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What Is ZIP Code?




A Zone Improvement Plan (ZIP) Code is the numerical code assigned by the U.S. Postal Service to designate a local area or entity for the delivery of mail. ZIP Codes may consist of 5, 7, 9, or 11 digits, and may refer to a street section, a collection of streets, an establishment, a structure, or a group of post office boxes.

From Wikipedia, the free encyclopedia.

A ZIP Code is the postal code used by the United States Postal Service, which always writes it with capital letters. ZIP is an acronym for the Zoning Improvement Plan, but was also cleverly meant to suggest that mail travels more efficiently (and therefore faster) when senders use it. The basic ZIP Code format consists of five numerical digits. An extended ZIP+4 code includes the five digits of the ZIP Code plus four digits which allow a piece of mail to be delivered to a specific address. ZIP Code was originally registered as a trademark by the U.S. Postal Service, but its registration has since expired.

The term "ZIP Code" is also used in the Philippines to name its postal codes. The Philippine ZIP Code is used by the Philippine Postal Corporation. Unlike American ZIP Codes, Philippine ZIP Codes are four-digit numbers without any extensions. While the cities of Metro Manila use more than one code, towns and cities outside Metro Manila are assigned only one code for every town and city.

ZIP+4

In 1983, the US Postal Service began using an expanded ZIP Code system called "ZIP+4", which are often called "plus-four codes" or "add-on codes." A ZIP+4 code uses the basic 5-digit ZIP plus an additional 4-digits to identify a geographic segment within the 5-digit delivery area, such as a city block, a group of apartments, an individual high-volume receiver of mail, or any other unit that could use an extra identifier to aid in efficient mail sorting and delivery. Use of the plus-four code is not required, but it helps the Postal Service direct mail more efficiently and accurately. By decreasing handling and in turn, the potential for misdelivery, the plus-four code also lowers delivery cost.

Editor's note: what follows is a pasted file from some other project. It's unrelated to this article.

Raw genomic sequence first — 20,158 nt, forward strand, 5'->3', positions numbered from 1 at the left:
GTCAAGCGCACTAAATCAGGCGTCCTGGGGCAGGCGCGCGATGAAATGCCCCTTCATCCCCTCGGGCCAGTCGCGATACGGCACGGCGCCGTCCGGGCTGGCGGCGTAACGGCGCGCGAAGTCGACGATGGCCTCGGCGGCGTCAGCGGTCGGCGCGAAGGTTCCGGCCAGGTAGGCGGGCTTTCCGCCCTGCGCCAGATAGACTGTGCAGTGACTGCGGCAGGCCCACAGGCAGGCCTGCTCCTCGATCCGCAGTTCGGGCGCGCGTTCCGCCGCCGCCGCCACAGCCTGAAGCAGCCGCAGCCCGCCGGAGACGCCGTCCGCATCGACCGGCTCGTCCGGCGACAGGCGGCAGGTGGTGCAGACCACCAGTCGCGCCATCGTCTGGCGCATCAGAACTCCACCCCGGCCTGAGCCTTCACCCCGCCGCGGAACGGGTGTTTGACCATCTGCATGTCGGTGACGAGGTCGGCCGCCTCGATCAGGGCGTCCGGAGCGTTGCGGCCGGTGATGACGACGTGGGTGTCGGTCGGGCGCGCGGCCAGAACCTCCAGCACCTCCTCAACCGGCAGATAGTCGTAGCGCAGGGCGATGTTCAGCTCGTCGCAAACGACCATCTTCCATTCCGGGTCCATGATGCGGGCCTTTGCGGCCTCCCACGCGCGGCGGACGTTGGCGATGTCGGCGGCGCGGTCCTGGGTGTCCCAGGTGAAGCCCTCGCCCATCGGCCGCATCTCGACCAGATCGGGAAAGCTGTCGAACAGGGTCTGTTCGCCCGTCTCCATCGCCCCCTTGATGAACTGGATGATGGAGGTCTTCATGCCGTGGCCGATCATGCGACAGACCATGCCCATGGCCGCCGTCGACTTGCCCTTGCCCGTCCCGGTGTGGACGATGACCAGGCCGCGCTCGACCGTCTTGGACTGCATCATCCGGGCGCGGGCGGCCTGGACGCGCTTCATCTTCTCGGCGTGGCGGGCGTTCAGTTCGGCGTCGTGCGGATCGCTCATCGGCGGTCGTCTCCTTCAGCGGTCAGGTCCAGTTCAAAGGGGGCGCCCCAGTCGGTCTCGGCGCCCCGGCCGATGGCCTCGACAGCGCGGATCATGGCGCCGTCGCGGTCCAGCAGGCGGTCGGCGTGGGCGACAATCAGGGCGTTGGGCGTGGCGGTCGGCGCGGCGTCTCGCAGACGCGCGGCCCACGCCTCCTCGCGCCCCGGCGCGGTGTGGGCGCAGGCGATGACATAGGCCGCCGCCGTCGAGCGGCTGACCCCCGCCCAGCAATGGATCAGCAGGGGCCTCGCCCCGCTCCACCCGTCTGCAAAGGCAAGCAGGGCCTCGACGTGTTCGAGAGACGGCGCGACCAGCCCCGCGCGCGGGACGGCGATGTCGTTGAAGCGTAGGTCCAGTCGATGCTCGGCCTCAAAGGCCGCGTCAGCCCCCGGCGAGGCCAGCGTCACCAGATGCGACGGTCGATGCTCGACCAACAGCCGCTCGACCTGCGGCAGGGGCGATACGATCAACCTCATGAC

For Post Office boxes, the general (but not invariable) rule is that each box has its own ZIP+4 code. The add-on code is often either the last four digits of the box number or 0 plus the last three digits of the box number. However, there is no uniform rule, so the ZIP+4 code must be looked up individually for each box.

It is common to use add-on code 9998 for mail addressed to the postmaster, 9999 for general delivery, and other high-numbered add-on codes for business reply mail and requests for special cancellation of stamps. For a unique ZIP code (explained below), the add-on code is typically 0001.

Postal bar code

The ZIP Code is often translated into a barcode called POSTNET, that is printed on the mailpiece as well, to make it easier for automated machines to sort the mail. Unlike most barcode symbologies, POSTNET uses long and short bars, not thin and thick bars. The barcode can be printed by the person who sends the mail, or the post office will put one on when they receive it. The post office generally uses OCR technology, though a human may have to read the address if absolutely necessary. (The automated machinery has the unfortunate tendency to paste the coding over the bottom half-inch of postcards, often obliterating the signature.)

People who send bulk mail can get a discount on postage if they have pre-printed the barcode themselves. This requires only a simple and often free font, and the knowledge of at least the main 5-digit code, if all 9 are not available. An additional two digits are usually used to indicate the exact delivery point, so that every single mailable point in the country has its own 11-digit number (at least in theory). These two digits are usually the last two of the street address or box number, though non-numeric points with names or letters are assigned DP numbers by the local post office. However, when house numbers differ only by a letter suffix, e.g., 120 and 120A, the delivery point may be the same. The last digit is always a check digit, which is obtained by adding up the 5-, 9-, or 11-digits, then subtracting the last digit of that result from 10. (Thus, the check digit for 10001-0001 00 would be 7, or 1+1+1=3 and 10?3=7.) The sender needs only to type something like /100010001007/ in the 12-point POSTNET font to create the code for printing. Digits are encoded as a two-out-of-five code.

On business reply mail, the FIM code indicates whether the POSTNET bar code is included.



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